Skip to main content

Narrowing the Danger Zone

Our fellow blogger Riku Dhan Subba, who recently traveled to Trongsa, reports, "The road condition is very very bad. Muddy and slippery, all vehicles skid along." And he adds "Often, there are falling boulders and soil from right above the road. Since road widening project is going on, most cliffs are freshly cut and very fragile." 

This made me go through my old files to find something I had written about Monsoon and our road widening, way back in August 2011. Nothing much has changed even now.  

There were about two-dozen vehicles, big and small, ahead of us, all waiting for any likely help. The officials and laborers had gone home after yet another tiring day at work. I am sure the team did not even enter through the threshold of their houses when this happened. Once again and on the same location! Now they were totally exhausted. And with that, our hope of crossing the site on the same day was gradually dying. As the clouds were darkening our worries of being stranded on the highway that night, stuck us dear. Heavy boulders kept shooting down the cliff. It was one dangerous site on the highway.

“We never had such problem on this stretch before,” one of the senior drivers was saying, not to anyone in particular. “Although it was quite narrow, the road here was quite stable and we never had landslide here. It is only after the road widening works have started that the condition of this road has become like this.”

Others could not help agreeing with the man. 

But after a while, someone had informed the traffic police and RSTA officials about the major landslide, which had totally blocked the road. And to our surprise, officials responded immediately and reached the scene. We were delighted knowing that some form of help was coming our way. But in the back of our head, we still doubted whether the block could be negotiated on time or else we would end up spending a sleepless night on the road. I am sure our prayers were heard in the heaven. 

And similarly, there were so many other vehicles wishing for the same at the other end of the block. 

Having a bus full of people was an added advantage. Understanding our plight, the road officials wasted no time before they took the matter into their hands. It was a gradual process though for as soon as machines had successfully cleared the debris, fresh boulders and stones fell off. It was a hectic process. When the officials had cleared the obstacles successfully we were greatly relieved. But bigger and riskier challenge remained before us; now to cross the block site as rocks continually kept shooting from above. Anything could happen.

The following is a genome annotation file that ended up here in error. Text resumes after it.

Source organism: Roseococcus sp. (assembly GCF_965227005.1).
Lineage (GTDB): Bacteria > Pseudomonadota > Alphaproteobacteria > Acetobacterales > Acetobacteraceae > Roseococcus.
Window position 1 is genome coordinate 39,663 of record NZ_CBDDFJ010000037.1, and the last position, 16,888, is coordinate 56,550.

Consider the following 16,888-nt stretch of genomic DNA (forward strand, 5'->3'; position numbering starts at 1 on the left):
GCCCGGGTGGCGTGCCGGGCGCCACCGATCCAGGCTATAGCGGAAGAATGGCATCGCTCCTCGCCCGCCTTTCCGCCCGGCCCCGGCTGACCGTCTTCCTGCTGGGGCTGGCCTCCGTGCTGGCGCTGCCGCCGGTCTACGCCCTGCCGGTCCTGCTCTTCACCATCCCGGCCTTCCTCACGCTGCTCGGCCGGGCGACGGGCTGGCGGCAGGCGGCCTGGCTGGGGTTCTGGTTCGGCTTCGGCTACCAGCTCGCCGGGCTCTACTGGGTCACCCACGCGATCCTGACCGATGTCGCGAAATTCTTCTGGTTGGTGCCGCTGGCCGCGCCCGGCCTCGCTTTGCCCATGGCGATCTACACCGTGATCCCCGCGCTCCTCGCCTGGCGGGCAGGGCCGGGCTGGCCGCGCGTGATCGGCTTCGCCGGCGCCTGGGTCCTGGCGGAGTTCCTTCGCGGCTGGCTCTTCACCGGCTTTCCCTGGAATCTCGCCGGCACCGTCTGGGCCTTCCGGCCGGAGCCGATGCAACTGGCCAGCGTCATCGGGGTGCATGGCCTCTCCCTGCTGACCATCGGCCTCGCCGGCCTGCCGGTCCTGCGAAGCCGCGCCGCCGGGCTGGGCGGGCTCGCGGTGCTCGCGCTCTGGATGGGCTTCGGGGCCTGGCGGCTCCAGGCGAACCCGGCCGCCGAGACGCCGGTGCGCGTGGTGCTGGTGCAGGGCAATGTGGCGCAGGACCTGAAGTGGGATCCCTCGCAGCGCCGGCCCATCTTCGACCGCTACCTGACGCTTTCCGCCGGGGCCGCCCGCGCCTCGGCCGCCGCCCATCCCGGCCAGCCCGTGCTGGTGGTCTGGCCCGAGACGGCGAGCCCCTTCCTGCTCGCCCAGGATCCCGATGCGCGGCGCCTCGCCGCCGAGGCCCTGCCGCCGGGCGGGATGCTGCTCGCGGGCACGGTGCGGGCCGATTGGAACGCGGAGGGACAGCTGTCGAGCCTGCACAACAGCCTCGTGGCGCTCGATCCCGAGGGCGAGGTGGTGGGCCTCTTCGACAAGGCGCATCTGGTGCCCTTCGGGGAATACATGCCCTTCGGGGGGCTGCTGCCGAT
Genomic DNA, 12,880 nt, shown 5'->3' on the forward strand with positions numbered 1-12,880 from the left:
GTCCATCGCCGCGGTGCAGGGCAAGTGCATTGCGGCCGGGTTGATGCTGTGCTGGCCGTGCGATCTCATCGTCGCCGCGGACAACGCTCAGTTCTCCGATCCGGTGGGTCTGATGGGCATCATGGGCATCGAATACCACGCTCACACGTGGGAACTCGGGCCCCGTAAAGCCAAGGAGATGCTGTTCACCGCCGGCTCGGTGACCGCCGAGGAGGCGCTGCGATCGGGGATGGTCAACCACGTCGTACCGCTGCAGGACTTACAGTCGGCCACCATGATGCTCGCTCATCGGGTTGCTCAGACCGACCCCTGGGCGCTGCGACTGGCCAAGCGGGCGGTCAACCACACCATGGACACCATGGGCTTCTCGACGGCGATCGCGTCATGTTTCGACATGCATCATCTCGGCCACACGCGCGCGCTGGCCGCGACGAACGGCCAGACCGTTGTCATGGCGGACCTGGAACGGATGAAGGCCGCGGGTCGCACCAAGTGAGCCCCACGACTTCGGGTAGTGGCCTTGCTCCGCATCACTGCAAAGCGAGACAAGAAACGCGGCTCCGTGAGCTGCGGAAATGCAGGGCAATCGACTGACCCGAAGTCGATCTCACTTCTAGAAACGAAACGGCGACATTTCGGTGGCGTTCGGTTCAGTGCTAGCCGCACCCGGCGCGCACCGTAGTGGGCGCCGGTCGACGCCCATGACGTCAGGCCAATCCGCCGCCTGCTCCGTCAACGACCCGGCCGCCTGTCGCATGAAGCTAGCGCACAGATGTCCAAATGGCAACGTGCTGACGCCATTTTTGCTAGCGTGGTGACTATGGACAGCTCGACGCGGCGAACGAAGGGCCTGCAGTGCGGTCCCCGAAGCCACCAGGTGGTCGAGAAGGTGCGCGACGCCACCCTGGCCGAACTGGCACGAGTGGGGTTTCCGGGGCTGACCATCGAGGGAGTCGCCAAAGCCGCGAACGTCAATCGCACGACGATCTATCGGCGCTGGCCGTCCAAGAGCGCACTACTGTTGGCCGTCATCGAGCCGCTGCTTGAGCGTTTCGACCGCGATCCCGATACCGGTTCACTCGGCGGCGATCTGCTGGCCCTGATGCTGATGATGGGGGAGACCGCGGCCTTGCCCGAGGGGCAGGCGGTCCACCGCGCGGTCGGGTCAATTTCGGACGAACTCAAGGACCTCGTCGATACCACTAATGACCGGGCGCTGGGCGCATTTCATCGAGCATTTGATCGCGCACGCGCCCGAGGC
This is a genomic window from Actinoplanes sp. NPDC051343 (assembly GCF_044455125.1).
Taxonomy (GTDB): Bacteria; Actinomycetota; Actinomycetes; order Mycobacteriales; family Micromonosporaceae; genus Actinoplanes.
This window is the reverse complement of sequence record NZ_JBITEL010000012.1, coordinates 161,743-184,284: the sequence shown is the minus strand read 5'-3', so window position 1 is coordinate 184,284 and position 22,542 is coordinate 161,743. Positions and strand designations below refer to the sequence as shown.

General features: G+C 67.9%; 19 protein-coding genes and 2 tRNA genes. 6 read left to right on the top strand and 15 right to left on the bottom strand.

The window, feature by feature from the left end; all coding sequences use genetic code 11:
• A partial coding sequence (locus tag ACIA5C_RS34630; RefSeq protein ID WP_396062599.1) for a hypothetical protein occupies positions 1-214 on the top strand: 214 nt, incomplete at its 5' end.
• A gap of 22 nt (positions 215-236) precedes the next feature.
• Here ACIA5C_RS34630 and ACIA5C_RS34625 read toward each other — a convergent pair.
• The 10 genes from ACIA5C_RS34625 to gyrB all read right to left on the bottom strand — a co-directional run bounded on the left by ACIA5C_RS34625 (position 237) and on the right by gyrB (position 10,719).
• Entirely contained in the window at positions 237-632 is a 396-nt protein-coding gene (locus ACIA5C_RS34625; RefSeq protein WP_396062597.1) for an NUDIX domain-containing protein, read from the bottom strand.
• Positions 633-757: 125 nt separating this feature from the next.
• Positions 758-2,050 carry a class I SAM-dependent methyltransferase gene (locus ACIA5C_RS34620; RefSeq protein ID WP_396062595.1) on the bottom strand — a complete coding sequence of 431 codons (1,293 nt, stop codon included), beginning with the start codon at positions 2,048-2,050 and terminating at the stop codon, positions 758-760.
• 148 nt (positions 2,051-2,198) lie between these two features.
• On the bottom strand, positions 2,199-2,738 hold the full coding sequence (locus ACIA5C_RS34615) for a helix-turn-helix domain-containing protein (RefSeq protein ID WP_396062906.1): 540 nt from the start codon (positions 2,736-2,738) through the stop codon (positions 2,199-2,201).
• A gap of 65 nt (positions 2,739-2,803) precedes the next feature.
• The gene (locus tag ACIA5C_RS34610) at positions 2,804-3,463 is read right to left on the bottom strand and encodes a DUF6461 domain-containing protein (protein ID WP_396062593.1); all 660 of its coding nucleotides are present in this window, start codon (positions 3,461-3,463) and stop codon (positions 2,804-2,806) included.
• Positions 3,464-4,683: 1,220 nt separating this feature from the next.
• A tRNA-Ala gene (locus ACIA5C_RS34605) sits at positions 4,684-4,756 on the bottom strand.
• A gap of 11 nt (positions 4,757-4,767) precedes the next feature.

One car after another, officials directed the traffic. Vehicles before us passed without any event, but to our horror, the officials gestured us to stop when our turn came. Their eyes were looking at the rocks above the road. We could literally see nothing since there was a sharp bend before we reach the actual site. We were terrified. We knew something was wrong. If we didn’t go it was a problem for us and if we continued there was a great risk. And when the officials gestured us to proceed, we were even more terrified. We thought they were taking chances on us.

But thank Buddha, nothing happened to us and we could safely cross the danger prone area. What a relief it was! But our hearts continued beating at great speed pace even after we have driven15 kilometers away from the site. It was truly an evening worth remembering.

Today Monsoon is in full swing and we hear of frequent landslides everywhere, which is even more aggravating than being held up for days in the border towns owing to strikes in our neighboring Indian states. And although most of our national highways are broader and safer now, we have at some places on the highways where road-widening process is underway. With the process of development, there is an urgent need to widen our national highways. Driving on the broad and comfortable road network allows us to travel faster and affords safety too. Commuters take less time to reach their destinations.

In the beginning, our roads were narrow. It was good enough with fewer people owning cars. But now we have more vehicles plying on the same old roads. And now there is an urgent need for double-lane highways. Our country has realized all these and initiated the massive road widening initiatives. It is always encouraging to see people working hard on the road. We are thankful to DANTAK, which has carried out a commendable job in the past five decades. We extend similar appreciation to our own PWD.  

But our personal experience tells us the national highway-widening process should be made seasonal. We think it is more appropriate if such work is undertaken during dry seasons only when the soil condition is stable and there is no or less rain.  When topsoil is removed and the remaining exposed layers are loosened, it becomes easier for the rainwater to seep in. Frequent blasting that happens weakens the landscape features. And the recent landslide that we encountered at one of the most stable sections of the highway goes on to justify people’s assumption. 
 
While we understand the importance of road widening process and greatly appreciate the initiatives, work, especially on loose soil should be saved for drier seasons. If it is at all possible, we should avoid the widening work during the rainy season, during which our efforts should be directed at clearing the blocks. This way we would cause our natural environment a minimal damage and avoid frequent landslides. This way we provide increased road safety to our commuters.